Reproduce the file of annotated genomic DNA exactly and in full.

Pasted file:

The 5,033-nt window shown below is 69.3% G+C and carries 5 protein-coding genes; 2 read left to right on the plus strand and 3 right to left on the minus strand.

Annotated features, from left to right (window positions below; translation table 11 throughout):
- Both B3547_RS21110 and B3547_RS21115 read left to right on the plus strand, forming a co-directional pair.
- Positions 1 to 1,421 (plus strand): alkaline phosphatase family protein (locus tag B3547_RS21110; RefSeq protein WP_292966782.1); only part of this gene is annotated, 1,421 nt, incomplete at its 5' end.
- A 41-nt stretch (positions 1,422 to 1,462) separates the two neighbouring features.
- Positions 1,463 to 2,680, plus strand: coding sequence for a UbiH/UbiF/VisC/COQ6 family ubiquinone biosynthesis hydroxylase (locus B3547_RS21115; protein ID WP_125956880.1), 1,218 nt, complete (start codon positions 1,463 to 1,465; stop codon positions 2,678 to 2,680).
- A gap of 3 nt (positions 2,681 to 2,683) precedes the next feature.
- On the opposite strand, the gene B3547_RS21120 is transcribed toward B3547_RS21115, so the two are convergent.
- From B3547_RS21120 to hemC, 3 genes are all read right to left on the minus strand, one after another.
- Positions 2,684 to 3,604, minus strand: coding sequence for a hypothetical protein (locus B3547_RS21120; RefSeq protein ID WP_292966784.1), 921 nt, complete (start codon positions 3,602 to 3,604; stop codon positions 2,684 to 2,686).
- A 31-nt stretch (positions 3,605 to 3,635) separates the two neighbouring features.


The 5,033-nt window shown below is 69.3% G+C and carries 5 protein-coding genes; 2 read left to right on the plus strand and 3 right to left on the minus strand.

Annotated features, from left to right (window positions below; translation table 11 throughout):
- Both B3547_RS21110 and B3547_RS21115 read left to right on the plus strand, forming a co-directional pair.
- Positions 1 to 1,421 (plus strand): alkaline phosphatase family protein (locus tag B3547_RS21110; RefSeq protein WP_292966782.1); only part of this gene is annotated, 1,421 nt, incomplete at its 5' end.
- A 41-nt stretch (positions 1,422 to 1,462) separates the two neighbouring features.
- Positions 1,463 to 2,680, plus strand: coding sequence for a UbiH/UbiF/VisC/COQ6 family ubiquinone biosynthesis hydroxylase (locus B3547_RS21115; protein ID WP_125956880.1), 1,218 nt, complete (start codon positions 1,463 to 1,465; stop codon positions 2,678 to 2,680).
- A gap of 3 nt (positions 2,681 to 2,683) precedes the next feature.
- On the opposite strand, the gene B3547_RS21120 is transcribed toward B3547_RS21115, so the two are convergent.
- From B3547_RS21120 to hemC, 3 genes are all read right to left on the minus strand, one after another.
- Positions 2,684 to 3,604, minus strand: coding sequence for a hypothetical protein (locus B3547_RS21120; RefSeq protein ID WP_292966784.1), 921 nt, complete (start codon positions 3,602 to 3,604; stop codon positions 2,684 to 2,686).
- A 31-nt stretch (positions 3,605 to 3,635) separates the two neighbouring features.